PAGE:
Topping the list of issues are logistics and who will get the vacations first.
On Thursday, Governor Andrew Cuomo showed off the intricate packaging needed for a vaccine that must be kept at 94 degrees below zero.
It comes wrapped in dry ice.
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The state is expecting enough doses for 170,000 people on December 15. The first batch expected to go to healthcare workers and nursing homes.
The city says 50 hospitals have enough specialized freezer space to store 1.5 million doses.
"We are working very hard to be ready for the distribution and training people on the distribution to make sure it's all done correctly," Cuomo said. "But this is the weapon that is going to win the war."
At Friday's City Council Health Committee hearing, we can expect questions about which neighborhoods will get the earliest access.
Mayor Bill de Blasio says distribution will be based on need, not on who has the most money.
"We are going to focus on the people who have the greatest needs," said Mayor Bill de Blasio. "We are going to focus on those 27 neighborhoods that were most deeply affected by the coronavirus..... We're not going to allow the vaccine just to
go to the highest bidder, but to actually go to who needs it most."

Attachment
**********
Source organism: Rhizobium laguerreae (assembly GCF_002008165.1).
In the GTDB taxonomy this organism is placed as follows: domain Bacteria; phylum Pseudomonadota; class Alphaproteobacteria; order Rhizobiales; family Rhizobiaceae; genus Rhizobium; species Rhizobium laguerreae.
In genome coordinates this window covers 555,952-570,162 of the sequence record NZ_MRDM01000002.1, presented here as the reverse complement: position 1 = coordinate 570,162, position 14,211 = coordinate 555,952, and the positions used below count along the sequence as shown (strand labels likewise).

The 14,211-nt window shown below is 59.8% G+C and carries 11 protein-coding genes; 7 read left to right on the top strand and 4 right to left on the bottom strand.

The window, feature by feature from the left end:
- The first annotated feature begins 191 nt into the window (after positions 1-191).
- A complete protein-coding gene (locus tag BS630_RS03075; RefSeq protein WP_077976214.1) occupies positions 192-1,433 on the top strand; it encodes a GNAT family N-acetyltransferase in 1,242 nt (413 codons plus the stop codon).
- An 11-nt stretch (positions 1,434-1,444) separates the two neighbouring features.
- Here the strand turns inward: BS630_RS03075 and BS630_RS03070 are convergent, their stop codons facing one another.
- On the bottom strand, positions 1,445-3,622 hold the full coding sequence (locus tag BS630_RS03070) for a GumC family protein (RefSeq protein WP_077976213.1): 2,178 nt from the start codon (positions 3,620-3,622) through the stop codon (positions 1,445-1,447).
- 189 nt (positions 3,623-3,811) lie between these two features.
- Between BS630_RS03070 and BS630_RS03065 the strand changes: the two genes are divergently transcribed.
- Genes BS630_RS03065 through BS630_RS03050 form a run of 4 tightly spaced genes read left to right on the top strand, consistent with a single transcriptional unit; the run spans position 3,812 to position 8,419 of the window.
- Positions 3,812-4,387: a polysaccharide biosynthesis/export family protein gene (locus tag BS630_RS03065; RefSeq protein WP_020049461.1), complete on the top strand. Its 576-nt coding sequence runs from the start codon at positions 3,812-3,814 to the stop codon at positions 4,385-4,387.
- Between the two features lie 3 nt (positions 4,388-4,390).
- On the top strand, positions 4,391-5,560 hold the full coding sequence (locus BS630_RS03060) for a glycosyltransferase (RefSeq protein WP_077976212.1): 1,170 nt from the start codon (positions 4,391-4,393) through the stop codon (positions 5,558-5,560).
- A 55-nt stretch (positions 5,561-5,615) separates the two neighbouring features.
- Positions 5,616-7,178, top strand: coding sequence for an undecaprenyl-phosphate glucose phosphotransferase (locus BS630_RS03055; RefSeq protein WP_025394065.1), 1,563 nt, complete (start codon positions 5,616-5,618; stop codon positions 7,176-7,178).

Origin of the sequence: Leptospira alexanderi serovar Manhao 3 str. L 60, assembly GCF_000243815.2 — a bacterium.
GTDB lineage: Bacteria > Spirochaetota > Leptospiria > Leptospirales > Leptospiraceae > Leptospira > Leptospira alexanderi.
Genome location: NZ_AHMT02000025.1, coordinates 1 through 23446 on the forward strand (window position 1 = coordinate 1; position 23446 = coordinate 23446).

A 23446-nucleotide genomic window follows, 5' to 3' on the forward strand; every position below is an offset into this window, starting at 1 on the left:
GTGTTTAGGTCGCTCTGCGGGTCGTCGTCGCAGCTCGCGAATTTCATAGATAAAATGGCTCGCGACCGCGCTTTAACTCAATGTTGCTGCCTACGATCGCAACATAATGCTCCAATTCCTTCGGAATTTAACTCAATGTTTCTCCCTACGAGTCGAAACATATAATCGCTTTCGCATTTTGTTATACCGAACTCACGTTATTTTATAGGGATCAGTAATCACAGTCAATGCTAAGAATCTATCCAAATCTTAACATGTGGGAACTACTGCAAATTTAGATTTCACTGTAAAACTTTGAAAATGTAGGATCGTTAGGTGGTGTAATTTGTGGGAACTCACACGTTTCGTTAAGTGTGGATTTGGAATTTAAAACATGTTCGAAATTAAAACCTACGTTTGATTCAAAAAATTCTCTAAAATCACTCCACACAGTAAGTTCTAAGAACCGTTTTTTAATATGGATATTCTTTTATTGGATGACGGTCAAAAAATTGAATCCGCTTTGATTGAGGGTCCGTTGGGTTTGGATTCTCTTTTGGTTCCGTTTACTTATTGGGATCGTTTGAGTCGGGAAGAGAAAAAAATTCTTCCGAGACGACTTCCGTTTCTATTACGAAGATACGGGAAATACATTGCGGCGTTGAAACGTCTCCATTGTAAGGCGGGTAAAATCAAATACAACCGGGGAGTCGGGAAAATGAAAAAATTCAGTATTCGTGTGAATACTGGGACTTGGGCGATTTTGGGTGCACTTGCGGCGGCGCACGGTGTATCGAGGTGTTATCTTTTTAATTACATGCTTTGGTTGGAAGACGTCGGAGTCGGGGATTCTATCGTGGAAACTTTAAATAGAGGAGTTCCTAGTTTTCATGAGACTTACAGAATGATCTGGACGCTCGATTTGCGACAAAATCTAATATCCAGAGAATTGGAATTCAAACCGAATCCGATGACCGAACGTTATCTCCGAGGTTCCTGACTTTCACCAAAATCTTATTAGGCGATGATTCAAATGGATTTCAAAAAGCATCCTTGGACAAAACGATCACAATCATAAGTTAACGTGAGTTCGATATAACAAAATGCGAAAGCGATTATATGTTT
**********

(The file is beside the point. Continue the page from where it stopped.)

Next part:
Talks continue about who will be considered an essential worker..
The city plans to survey New Yorkers in the coming days on where they feel the most comfortable receiving the vaccination; the local doctor, a neighborhood clinic, or hospital.
RELATED: '2nd wave...upon us': Mayor lays out NYC's COVID vaccination plan
The rush to produce a vaccine hit a snag when Pfizer cut in half its projections for how many initial doses it can pump out, from 100 million, to just 50 million.
The company blamed production problems, which it says have now been fixed.
As New York begins to detail rollout strategies, Connecticut and New Jersey are outlining similar distribution plans.
All appear to follow CDC guidelines, which call for healthcare workers to get the vaccine first, followed by residents and staff at long-term care facilities and first responders.
Most of the general public will have to wait a few months.
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